Truth about CDN

By Cris Evert B. Lato-Ruffolo |December 28,2018 - 10:49 PM


My children love the Cebu Daily News newsroom.

They refer to it as “the newspaper,” which to their young minds is a vast playground and a rich source of food.

“Can we go to the newspaper today, Nanay? I miss Yoyo Yaffy,” asked Nicholas with a dimpled smile and kitten eyes accented by his long, thick lashes.

“Yoyo Yaffy” is Lolo Raffy or Rufino “Raffy” Escoton, CDN’s newsroom coordinator for 21 years.

It is often difficult to deny Nicholas and his siblings the pleasure of hanging out in a newsroom.

The outside world sees the newsroom as a war room, where news is written and layouted before it gets printed.

To us, it has become a home shared by family members; colleagues bonded by birthdays, weddings and anniversaries.

Many children grew up in the newsroom.

When I officially joined CDN in 2007, I often saw Piakat and Kakai, daughters of former Editor-In-Chief (EIC) Connie Fernandez-Brojan, in the newsroom. Sports Editor Brian Ochoa’s son Bryz was a little boy the first time I saw him. Now, he is a young lad, taller than me.

There was a little girl named Jules, daughter of lifestyle writer Neris Gochoco, who was my playmate. I received many hugs from Juan or John Andre, son of EIC Edra Benedicto, in the times when we are both in the newsroom.

I cannot write on behalf of this city’s other newsrooms. But I know my CDN colleagues will agree with me that we have a newsroom which welcomes and embraces children.

In the last two years, my children — Nick, Toni, and JJ — played with the children of other employees. The toys on the desks and shelves of reporters and editors is a wonderland to my children. They played, sang and danced in the newsroom. When they get tired, they laid down on the couch or on makeshift beds on the floor.

When it was announced in early November that the last print edition of CDN will come out on December 31, the first thought that came to mind was:

“No more newsroom?”

From the small house on Escario Street to the two-storey building on North Reclamation Area, CDN has truly grown to be an independent newspaper that refuses to be bullied by dictators and authoritarians. Truthfully, that is hard to come by these days when fear is imminent and those in authority insist on their alternative facts, not the truth.

The physical newsroom has been the central ground where skills were developed and honed. It is the place of smiles and tears; where tough decisions were made; where victories and defeats were shared over food and drinks.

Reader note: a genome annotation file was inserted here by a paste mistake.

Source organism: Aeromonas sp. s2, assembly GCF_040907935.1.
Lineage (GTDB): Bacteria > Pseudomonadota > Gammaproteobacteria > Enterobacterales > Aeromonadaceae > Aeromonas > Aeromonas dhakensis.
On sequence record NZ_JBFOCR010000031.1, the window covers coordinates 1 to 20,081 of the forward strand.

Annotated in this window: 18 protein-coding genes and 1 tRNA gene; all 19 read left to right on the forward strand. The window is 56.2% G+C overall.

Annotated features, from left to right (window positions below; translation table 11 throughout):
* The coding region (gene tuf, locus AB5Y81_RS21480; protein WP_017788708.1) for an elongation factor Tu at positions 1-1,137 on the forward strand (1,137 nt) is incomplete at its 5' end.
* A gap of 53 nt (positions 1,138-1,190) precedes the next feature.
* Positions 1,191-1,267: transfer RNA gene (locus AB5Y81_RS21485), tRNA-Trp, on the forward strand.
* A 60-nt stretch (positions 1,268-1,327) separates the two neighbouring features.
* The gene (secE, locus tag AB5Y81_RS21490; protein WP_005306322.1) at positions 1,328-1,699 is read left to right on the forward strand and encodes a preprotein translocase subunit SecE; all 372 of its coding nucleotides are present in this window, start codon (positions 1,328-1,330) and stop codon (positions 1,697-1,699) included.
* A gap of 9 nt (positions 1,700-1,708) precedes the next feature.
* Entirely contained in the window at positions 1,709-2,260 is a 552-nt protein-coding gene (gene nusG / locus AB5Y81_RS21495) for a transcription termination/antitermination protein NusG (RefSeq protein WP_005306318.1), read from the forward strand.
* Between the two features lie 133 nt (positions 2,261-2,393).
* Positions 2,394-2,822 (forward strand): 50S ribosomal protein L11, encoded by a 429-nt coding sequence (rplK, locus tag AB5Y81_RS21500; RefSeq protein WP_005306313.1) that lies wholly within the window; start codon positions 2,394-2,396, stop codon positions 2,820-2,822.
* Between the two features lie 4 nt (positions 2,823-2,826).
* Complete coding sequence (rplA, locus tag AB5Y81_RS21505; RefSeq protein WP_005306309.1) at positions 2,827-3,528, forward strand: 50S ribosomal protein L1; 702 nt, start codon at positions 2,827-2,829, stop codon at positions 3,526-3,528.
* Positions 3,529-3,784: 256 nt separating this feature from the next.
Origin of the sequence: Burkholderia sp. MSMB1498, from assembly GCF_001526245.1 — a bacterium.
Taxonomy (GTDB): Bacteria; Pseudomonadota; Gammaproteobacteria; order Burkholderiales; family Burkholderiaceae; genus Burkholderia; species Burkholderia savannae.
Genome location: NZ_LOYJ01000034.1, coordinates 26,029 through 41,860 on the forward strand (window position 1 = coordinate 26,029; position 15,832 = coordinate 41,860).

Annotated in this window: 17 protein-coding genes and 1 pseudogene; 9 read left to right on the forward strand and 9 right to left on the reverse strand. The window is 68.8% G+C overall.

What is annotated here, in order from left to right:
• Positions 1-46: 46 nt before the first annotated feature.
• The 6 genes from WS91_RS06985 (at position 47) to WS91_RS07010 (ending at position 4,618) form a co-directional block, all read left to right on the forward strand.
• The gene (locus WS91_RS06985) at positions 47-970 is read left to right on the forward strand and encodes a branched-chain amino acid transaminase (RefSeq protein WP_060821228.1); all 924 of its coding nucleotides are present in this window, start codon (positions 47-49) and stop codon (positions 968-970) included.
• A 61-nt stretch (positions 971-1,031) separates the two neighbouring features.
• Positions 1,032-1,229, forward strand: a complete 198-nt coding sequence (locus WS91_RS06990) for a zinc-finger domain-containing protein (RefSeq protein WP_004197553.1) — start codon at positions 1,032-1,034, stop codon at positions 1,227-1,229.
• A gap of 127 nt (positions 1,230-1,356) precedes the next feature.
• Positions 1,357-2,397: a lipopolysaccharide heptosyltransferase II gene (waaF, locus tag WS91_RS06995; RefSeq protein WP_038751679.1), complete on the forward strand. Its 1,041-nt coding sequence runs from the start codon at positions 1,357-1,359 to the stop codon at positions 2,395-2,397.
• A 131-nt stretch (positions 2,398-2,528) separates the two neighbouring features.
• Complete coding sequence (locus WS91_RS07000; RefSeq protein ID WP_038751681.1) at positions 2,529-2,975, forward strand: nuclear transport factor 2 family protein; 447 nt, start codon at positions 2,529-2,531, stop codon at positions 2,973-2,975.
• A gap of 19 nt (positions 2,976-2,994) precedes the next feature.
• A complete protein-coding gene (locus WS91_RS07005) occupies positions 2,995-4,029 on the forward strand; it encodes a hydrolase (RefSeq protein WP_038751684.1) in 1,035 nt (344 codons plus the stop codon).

Inside me is a heavy heart, sad and forlorn about closing the print chapter of CDN. I am a child of newsprint and physical books so it is difficult to see an iconic newspaper bid goodbye to a community that it has served for 20 years.

I grew up in this paper. I slept in the newsroom several times to write special reports and study about economic terms I knew nothing about.

In one coverage where I had to follow a former Cebu governor for five hours that left me hungry and exhausted, I rushed to the office of former publisher Eileen Mangubat. I stood in front of her and cried. She told me to eat and rest.

I became Miss CDN when my classmate backed out. It was a life-changing moment. I told Ronald Villavelez how much his gown changed my life because it was one night where an on-the-go reporter was dolled up. I remember all the details with Miss Connie being my cheerleader that night.

Miss Connie, Business Editor Dennis Singson and Newsroom Coordinator Raffy Escoton were there when I got married on April 23, 2014.

In the absence of a solid father figure in my life, Sir Dennis and Kuya Raffy stood as witnesses to the love that Jeff and I share.

This paper has transformed me from a clueless intern to a fearless woman. It gave me a platform to serve people without the politics, which unfortunately comes with public service. I became a full-fledged journalist because of this paper and I owe it to CDN’s reporters, editors and support staff.

The full digital transformation of CDN comes with a leaner and meaner team. There will still be a newsroom, as announced by Miss Edra during the Media Fellowship Night with Cebu Archbishop Jose Palma held on December 27 at the Archbishop’s Palace. It will remain as an organization that values journalism that builds communities.

With this growth, I anticipate a more dynamic newsroom that will deliver better quality and hyperlocal stories to readers all over the world.
These are exciting times and we wish for you to join us in this new journey.

When I wake up on January 1, CDN will be in a fully digital format. Next year, my children will be met with a new newsroom.

I look forward to this change with hope. Archbishop Palma’s words resonate in my heart: “A person who has hope has patience.” I have hope and patience for a better year ahead.

A meaningful new year to one and all!

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